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US Income Tax History

A Century of The Federal Income Tax

The federal income tax is the handmaiden of big government. Before the income tax was created in 1913 the federal government collected three percent of GDP in taxes. A century later, with the assistance of its sister the payroll FICA tax, it collects between 15 and 20 percent of GDP.

Chart 3.31: Federal Income Taxes in 20th Century

The federal income tax was passed by Congress in the Revenue Act of 1913, just in time to contribute to the funding of World War I. Total income tax receipts from the personal income tax and the corporate income tax reached over 4.5 percent of GDP in 1920 and 1921. But Congress cut tax rates during the 1920s and revenue from the income taxes amounted to a little over 2.0 percent of GDP until the collapse of the Great Depression; income tax revenue was a little over 1.5 percent of GDP in 1933.

Income tax revenue recovered to 2.5 percent of GDP in the late 1930s and then soared in World War II to as much as 15 percent of GDP in 1944-45 as Congress lowered the income threshold to capture income tax from ordinary wage-earners. Income tax collections declined rapidly after World War II with the corporate income tax collections declining fastest.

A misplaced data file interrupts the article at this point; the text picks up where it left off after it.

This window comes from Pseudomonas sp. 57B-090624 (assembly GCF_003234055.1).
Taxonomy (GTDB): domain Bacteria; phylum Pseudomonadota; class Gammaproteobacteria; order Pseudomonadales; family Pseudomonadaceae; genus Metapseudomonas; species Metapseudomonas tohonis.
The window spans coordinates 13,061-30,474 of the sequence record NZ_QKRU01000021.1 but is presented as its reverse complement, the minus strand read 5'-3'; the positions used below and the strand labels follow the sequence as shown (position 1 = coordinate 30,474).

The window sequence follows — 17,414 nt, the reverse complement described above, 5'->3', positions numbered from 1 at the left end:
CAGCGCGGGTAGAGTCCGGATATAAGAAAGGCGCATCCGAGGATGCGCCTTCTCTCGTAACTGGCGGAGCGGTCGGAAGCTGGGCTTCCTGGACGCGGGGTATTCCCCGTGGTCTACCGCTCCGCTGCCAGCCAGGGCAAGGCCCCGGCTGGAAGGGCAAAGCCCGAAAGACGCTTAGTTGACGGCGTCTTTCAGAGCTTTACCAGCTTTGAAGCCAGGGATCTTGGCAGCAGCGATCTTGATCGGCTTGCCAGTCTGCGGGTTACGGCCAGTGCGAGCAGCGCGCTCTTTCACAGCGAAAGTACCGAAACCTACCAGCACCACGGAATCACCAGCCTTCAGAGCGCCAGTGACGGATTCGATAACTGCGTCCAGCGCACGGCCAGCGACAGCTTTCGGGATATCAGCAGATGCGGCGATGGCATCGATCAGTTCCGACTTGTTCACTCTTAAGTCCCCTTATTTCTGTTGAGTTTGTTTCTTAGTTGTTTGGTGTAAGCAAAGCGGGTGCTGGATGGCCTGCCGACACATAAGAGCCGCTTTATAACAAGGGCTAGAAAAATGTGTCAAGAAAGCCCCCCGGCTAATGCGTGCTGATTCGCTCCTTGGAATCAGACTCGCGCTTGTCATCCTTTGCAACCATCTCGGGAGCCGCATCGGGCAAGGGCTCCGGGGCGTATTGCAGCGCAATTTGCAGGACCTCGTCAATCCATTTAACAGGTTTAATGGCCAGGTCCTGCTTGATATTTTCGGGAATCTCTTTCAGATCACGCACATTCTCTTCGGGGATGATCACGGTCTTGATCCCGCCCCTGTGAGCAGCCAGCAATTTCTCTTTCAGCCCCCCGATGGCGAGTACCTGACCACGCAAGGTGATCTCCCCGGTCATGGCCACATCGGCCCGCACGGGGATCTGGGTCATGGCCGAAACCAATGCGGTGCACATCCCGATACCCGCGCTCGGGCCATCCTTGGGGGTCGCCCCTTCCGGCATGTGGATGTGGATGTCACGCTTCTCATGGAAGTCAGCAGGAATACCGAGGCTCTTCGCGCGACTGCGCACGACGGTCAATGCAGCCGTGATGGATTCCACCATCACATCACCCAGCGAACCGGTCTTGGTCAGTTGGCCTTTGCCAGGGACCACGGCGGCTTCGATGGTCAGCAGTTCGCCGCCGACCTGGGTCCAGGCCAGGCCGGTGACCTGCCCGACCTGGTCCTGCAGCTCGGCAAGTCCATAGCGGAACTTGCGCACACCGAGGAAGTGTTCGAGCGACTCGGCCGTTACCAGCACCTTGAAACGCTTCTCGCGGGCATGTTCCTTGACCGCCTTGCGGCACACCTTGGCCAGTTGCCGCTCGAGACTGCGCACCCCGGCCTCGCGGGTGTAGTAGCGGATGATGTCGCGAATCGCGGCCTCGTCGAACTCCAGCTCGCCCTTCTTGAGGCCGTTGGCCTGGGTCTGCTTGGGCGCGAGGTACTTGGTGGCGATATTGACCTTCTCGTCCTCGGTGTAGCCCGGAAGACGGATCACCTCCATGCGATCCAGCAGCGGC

Taxes were increased to fight the Korean War, and personal income tax collections have remained at about 7 to 8 percent of GDP ever since, except during the 1990s boom. However corporate income tax collections have declined consistently over the years, from 5.9 percent of GDP in 1952 to around 2 percent in the mid 2000s. The financial meltdown of 2008 reduced corporate income tax collections in half to 1 percent of GDP.

In the economic recovery since the Great Recession, personal income tax revenues reached 8.6 percent of GDP in 2015 and are budgeted to reach 9.6 percent GDP in 2020. Corporate income tax collections reached 1.9 percent of GDP in 2015, and are budgeted to hit 2.6 percent GDP by 2020.

Income Tax and the Top One Percent

Since the mid-1980s the top one percent of income tax filers has paid an increasing share of federal income tax, except during recessions.

Chart 3.32: The Top One Percent’s Share
of Federal Income Tax

The top one percent of income tax filers has seen its income increase from 11.3 percent to 22.8 percent of income reported to the IRS in the period from 1986 to 2007. But the share of federal income tax paid has increased from 25.8 percent of all individual income taxes in 1986 to a 40.1 percent share of the total in 2007.

When recessions hit, the rich earn less income and pay a smaller share of taxes. The income of the richest 1 percent dipped from 20.8 percent of reported income in 2000 to 17.5 percent in 2001, while their federal income tax payments dipped from 37.4 percent in 2000 to 33.4 percent in the recession year of 2002. In the Great Recession of 2007-09, the top one percent share of income fell from 22.8 percent to 17.1 percent of reported income. Their income tax share fell from 40.1 percent to 36.5 percent. See SOI Tax Stats - Individual Income Tax Rates and Tax Shares, SOI Bulletin article–Individual Income Tax Rates and Tax Shares Table 5 for 1986-2009 and Table 1 for 2001-2014.